Considering HB 4, New Mexico’s Civil Rights Act

HB 4 the New Mexico Civil Rights Act, is an ambitious piece of legislation introduced by Speaker Brian Egolf in the 2021 legislative session.

The legislation itself is moving through the process AND has been amended, but we are going to discuss it in general terms here. We ALL want improved public safety AND for civil rights to be protected, but it doesn’t appear that HB 4 does much to improve the situation in New Mexico. The legislation will also be expensive for taxpayers with costs expected to start at $20 million annually.

Ultimately, increasing the ability to litigate against law enforcement is not going to improve policing in New Mexico. This is especially true in rural New Mexico, where local, especially rural, governments cannot afford to pay, recruit and train qualified officers.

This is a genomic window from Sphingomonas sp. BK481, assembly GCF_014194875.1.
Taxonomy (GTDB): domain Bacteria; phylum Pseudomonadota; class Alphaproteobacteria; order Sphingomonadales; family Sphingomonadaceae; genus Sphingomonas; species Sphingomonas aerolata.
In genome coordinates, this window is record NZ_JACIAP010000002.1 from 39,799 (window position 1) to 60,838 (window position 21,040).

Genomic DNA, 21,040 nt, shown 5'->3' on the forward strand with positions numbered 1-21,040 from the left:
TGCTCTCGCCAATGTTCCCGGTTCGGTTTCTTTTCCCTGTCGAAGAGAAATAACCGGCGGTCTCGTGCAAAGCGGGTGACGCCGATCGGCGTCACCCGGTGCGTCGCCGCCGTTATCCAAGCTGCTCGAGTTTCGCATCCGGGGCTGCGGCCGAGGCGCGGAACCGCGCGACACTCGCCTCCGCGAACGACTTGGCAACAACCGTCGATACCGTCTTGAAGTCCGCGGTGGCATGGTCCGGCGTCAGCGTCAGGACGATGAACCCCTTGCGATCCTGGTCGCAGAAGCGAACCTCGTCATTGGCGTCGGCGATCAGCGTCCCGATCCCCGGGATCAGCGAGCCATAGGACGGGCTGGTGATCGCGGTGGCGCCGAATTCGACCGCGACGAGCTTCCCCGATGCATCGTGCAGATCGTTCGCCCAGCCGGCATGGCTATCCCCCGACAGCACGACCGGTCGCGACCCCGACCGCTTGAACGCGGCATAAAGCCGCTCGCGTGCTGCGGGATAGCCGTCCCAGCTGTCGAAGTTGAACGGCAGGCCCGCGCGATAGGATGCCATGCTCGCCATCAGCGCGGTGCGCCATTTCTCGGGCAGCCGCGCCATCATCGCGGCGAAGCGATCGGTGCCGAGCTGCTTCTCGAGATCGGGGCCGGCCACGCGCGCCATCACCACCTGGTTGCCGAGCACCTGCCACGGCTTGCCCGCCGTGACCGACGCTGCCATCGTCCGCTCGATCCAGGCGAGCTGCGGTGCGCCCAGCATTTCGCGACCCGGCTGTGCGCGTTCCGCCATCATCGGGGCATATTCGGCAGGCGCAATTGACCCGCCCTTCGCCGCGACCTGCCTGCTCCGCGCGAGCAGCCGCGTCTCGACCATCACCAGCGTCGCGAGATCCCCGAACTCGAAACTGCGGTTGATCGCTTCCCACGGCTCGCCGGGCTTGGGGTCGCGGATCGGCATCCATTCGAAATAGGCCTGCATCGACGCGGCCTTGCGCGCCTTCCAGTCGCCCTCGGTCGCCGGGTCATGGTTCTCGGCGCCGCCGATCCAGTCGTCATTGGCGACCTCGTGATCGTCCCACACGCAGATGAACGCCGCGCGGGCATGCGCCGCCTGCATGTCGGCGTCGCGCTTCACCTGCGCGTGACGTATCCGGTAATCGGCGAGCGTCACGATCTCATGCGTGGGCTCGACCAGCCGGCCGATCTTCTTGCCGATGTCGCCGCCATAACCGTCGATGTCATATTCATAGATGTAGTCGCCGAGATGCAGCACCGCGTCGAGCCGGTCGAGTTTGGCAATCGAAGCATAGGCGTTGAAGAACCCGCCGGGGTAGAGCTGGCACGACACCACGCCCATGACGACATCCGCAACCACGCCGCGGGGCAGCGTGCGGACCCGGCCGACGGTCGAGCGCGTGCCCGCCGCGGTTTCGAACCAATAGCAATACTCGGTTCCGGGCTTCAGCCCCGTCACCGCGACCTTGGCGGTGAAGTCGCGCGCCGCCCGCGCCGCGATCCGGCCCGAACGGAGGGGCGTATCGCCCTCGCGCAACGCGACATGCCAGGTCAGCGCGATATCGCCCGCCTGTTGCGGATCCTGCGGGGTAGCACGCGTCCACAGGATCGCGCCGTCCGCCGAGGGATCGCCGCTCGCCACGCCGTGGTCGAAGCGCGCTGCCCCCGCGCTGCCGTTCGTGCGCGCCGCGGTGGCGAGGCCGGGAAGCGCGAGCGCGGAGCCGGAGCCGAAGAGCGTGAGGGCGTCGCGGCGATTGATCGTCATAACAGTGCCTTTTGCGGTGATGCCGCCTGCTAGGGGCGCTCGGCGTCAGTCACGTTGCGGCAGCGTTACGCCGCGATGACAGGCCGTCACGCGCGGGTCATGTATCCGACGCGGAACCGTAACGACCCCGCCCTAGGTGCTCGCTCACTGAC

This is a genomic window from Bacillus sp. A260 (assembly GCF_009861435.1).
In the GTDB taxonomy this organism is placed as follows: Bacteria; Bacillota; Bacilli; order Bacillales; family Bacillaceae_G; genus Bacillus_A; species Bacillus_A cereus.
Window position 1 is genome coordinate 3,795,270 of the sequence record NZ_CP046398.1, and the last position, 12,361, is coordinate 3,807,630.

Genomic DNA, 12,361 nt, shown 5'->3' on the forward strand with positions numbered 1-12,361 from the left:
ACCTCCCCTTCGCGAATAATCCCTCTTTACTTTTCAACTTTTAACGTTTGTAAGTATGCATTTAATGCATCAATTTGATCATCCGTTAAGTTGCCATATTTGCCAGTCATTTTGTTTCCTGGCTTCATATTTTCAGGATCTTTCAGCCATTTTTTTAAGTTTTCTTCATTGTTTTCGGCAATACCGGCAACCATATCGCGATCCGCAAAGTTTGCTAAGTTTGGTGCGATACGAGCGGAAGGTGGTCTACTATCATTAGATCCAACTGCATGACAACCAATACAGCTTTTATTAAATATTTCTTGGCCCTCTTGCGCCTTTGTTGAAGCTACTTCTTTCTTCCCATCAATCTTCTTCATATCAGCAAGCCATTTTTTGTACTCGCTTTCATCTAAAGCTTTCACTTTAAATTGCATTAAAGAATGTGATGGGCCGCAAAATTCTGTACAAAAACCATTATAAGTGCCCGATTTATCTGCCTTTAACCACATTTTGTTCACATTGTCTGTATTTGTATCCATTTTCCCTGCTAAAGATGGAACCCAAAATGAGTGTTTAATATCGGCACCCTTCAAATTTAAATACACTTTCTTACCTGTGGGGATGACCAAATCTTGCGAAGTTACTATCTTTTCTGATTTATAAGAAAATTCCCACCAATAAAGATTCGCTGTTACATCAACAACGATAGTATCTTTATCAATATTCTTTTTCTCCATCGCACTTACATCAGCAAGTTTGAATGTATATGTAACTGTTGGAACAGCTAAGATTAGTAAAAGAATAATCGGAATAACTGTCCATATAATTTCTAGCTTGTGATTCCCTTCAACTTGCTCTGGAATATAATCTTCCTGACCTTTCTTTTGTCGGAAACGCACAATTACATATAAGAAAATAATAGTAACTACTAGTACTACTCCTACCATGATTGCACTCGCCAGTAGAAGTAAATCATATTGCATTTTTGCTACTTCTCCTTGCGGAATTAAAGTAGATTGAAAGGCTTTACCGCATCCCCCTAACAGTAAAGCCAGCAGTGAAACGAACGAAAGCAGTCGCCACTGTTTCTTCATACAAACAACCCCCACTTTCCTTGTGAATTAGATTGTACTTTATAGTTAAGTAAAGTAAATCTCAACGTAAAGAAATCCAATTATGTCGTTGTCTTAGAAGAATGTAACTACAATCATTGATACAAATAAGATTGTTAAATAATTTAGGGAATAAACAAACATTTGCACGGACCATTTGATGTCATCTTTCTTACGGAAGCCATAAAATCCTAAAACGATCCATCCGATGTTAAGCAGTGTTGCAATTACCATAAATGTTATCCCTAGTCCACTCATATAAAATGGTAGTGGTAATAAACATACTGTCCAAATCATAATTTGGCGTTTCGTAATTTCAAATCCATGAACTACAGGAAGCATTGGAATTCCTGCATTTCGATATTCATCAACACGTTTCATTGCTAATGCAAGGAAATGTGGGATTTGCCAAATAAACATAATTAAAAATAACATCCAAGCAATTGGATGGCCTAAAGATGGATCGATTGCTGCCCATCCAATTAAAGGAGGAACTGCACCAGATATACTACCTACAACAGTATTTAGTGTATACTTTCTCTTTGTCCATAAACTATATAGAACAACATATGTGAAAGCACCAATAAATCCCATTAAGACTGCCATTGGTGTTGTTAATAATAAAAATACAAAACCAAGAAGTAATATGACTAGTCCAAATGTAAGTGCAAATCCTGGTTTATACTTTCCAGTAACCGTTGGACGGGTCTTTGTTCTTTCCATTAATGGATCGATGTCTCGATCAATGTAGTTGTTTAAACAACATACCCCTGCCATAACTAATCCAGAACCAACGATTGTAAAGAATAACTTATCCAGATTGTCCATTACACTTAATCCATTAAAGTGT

1. There has never been qualified immunity for lawsuits brought under New Mexico law against New Mexico law enforcement officers.
  2. You can clearly sue for violations of the State Constitution under the Tort Claims Act. It’s embodied in existing law.
  3. In some areas, including search and seizure and privacy, the New Mexico Constitution actually provides broader protections than the U.S. Constitution.
  4. The probable reason defendants are arguing that there is immunity for some State constitutional claims is because the State Constitution contains vague references to “life and liberty” which some courts, understandably, have determined to be too vague to find a waiver of SOVEREIGN immunity under the Tort Claims Act. This is not “QUALIFIED IMMUNITY.”
  5. Fundamentally, the reason we are so up in arms about so-called constitutional violations by government is because we have allowed government to have an ever expansive role in our lives. Obviously, the more power and intrusive the government is, the more likely it is we will find a constitutional violation in some area. Limit government’s reach, on the other hand, and the violations would also dissipate.

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